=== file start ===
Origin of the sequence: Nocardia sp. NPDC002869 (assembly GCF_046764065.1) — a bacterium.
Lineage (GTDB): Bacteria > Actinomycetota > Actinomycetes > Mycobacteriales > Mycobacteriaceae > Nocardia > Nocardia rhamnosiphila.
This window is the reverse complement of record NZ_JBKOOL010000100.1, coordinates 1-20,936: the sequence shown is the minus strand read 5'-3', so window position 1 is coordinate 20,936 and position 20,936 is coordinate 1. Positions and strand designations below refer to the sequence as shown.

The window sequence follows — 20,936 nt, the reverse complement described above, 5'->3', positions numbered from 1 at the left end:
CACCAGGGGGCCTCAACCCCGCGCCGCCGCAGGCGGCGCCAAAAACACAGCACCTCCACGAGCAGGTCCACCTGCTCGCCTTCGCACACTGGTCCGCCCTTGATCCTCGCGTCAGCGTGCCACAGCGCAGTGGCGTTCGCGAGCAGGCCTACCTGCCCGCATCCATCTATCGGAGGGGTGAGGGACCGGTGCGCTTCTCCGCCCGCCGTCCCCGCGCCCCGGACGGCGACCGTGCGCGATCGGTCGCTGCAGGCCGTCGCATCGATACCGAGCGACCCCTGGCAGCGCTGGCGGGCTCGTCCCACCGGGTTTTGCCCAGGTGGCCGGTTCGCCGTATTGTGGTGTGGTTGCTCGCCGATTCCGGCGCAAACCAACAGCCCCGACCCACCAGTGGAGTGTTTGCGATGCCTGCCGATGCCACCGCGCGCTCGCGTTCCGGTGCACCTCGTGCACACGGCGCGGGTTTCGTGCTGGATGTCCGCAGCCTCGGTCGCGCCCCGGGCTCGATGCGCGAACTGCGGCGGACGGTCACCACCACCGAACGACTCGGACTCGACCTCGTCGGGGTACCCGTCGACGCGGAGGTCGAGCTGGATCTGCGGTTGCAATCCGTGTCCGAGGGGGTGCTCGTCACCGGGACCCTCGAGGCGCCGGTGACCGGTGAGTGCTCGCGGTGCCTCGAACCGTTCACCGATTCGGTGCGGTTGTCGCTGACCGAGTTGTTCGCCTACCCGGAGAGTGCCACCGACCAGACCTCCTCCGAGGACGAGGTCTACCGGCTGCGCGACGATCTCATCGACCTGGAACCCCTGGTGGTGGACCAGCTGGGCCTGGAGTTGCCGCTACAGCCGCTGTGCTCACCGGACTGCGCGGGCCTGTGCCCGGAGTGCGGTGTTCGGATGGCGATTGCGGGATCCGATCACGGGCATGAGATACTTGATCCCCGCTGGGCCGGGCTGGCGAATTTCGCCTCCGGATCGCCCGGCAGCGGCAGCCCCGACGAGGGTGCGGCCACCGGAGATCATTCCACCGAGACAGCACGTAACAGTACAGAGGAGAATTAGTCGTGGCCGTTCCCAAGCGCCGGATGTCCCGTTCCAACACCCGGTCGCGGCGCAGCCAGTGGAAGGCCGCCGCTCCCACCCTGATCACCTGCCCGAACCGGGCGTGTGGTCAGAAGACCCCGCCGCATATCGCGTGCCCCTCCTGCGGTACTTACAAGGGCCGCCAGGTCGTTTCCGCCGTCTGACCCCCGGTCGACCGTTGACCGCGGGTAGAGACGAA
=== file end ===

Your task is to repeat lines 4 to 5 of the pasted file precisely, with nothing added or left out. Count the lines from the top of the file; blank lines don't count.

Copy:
The window sequence follows — 20,936 nt, the reverse complement described above, 5'->3', positions numbered from 1 at the left end:
CACCAGGGGGCCTCAACCCCGCGCCGCCGCAGGCGGCGCCAAAAACACAGCACCTCCACGAGCAGGTCCACCTGCTCGCCTTCGCACACTGGTCCGCCCTTGATCCTCGCGTCAGCGTGCCACAGCGCAGTGGCGTTCGCGAGCAGGCCTACCTGCCCGCATCCATCTATCGGAGGGGTGAGGGACCGGTGCGCTTCTCCGCCCGCCGTCCCCGCGCCCCGGACGGCGACCGTGCGCGATCGGTCGCTGCAGGCCGTCGCATCGATACCGAGCGACCCCTGGCAGCGCTGGCGGGCTCGTCCCACCGGGTTTTGCCCAGGTGGCCGGTTCGCCGTATTGTGGTGTGGTTGCTCGCCGATTCCGGCGCAAACCAACAGCCCCGACCCACCAGTGGAGTGTTTGCGATGCCTGCCGATGCCACCGCGCGCTCGCGTTCCGGTGCACCTCGTGCACACGGCGCGGGTTTCGTGCTGGATGTCCGCAGCCTCGGTCGCGCCCCGGGCTCGATGCGCGAACTGCGGCGGACGGTCACCACCACCGAACGACTCGGACTCGACCTCGTCGGGGTACCCGTCGACGCGGAGGTCGAGCTGGATCTGCGGTTGCAATCCGTGTCCGAGGGGGTGCTCGTCACCGGGACCCTCGAGGCGCCGGTGACCGGTGAGTGCTCGCGGTGCCTCGAACCGTTCACCGATTCGGTGCGGTTGTCGCTGACCGAGTTGTTCGCCTACCCGGAGAGTGCCACCGACCAGACCTCCTCCGAGGACGAGGTCTACCGGCTGCGCGACGATCTCATCGACCTGGAACCCCTGGTGGTGGACCAGCTGGGCCTGGAGTTGCCGCTACAGCCGCTGTGCTCACCGGACTGCGCGGGCCTGTGCCCGGAGTGCGGTGTTCGGATGGCGATTGCGGGATCCGATCACGGGCATGAGATACTTGATCCCCGCTGGGCCGGGCTGGCGAATTTCGCCTCCGGATCGCCCGGCAGCGGCAGCCCCGACGAGGGTGCGGCCACCGGAGATCATTCCACCGAGACAGCACGTAACAGTACAGAGGAGAATTAGTCGTGGCCGTTCCCAAGCGCCGGATGTCCCGTTCCAACACCCGGTCGCGGCGCAGCCAGTGGAAGGCCGCCGCTCCCACCCTGATCACCTGCCCGAACCGGGCGTGTGGTCAGAAGACCCCGCCGCATATCGCGTGCCCCTCCTGCGGTACTTACAAGGGCCGCCAGGTCGTTTCCGCCGTCTGACCCCCGGTCGACCGTTGACCGCGGGTAGAGACGAA